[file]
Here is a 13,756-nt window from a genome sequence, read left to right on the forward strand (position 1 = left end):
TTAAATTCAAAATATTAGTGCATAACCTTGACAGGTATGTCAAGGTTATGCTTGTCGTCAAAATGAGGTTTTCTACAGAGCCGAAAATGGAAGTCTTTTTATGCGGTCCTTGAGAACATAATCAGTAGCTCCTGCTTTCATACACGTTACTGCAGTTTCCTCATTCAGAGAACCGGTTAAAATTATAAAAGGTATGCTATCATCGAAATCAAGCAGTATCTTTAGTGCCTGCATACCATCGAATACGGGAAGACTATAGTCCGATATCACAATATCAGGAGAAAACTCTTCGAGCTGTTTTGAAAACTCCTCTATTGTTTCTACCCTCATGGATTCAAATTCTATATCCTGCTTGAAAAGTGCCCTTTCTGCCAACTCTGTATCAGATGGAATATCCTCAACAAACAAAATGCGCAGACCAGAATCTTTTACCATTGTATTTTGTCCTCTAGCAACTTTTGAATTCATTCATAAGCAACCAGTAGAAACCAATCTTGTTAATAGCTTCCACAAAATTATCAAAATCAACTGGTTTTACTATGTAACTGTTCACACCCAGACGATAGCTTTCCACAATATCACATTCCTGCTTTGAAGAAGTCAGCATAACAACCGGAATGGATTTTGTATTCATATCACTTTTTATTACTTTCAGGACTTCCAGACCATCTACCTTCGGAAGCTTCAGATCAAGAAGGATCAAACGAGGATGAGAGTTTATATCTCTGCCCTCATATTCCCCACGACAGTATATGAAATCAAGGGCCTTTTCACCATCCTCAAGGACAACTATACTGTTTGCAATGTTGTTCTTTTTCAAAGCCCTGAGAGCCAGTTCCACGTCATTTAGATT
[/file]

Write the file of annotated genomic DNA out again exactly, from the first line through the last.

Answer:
Here is a 13,756-nt window from a genome sequence, read left to right on the forward strand (position 1 = left end):
TTAAATTCAAAATATTAGTGCATAACCTTGACAGGTATGTCAAGGTTATGCTTGTCGTCAAAATGAGGTTTTCTACAGAGCCGAAAATGGAAGTCTTTTTATGCGGTCCTTGAGAACATAATCAGTAGCTCCTGCTTTCATACACGTTACTGCAGTTTCCTCATTCAGAGAACCGGTTAAAATTATAAAAGGTATGCTATCATCGAAATCAAGCAGTATCTTTAGTGCCTGCATACCATCGAATACGGGAAGACTATAGTCCGATATCACAATATCAGGAGAAAACTCTTCGAGCTGTTTTGAAAACTCCTCTATTGTTTCTACCCTCATGGATTCAAATTCTATATCCTGCTTGAAAAGTGCCCTTTCTGCCAACTCTGTATCAGATGGAATATCCTCAACAAACAAAATGCGCAGACCAGAATCTTTTACCATTGTATTTTGTCCTCTAGCAACTTTTGAATTCATTCATAAGCAACCAGTAGAAACCAATCTTGTTAATAGCTTCCACAAAATTATCAAAATCAACTGGTTTTACTATGTAACTGTTCACACCCAGACGATAGCTTTCCACAATATCACATTCCTGCTTTGAAGAAGTCAGCATAACAACCGGAATGGATTTTGTATTCATATCACTTTTTATTACTTTCAGGACTTCCAGACCATCTACCTTCGGAAGCTTCAGATCAAGAAGGATCAAACGAGGATGAGAGTTTATATCTCTGCCCTCATATTCCCCACGACAGTATATGAAATCAAGGGCCTTTTCACCATCCTCAAGGACAACTATACTGTTTGCAATGTTGTTCTTTTTCAAAGCCCTGAGAGCCAGTTCCACGTCATTTAGATT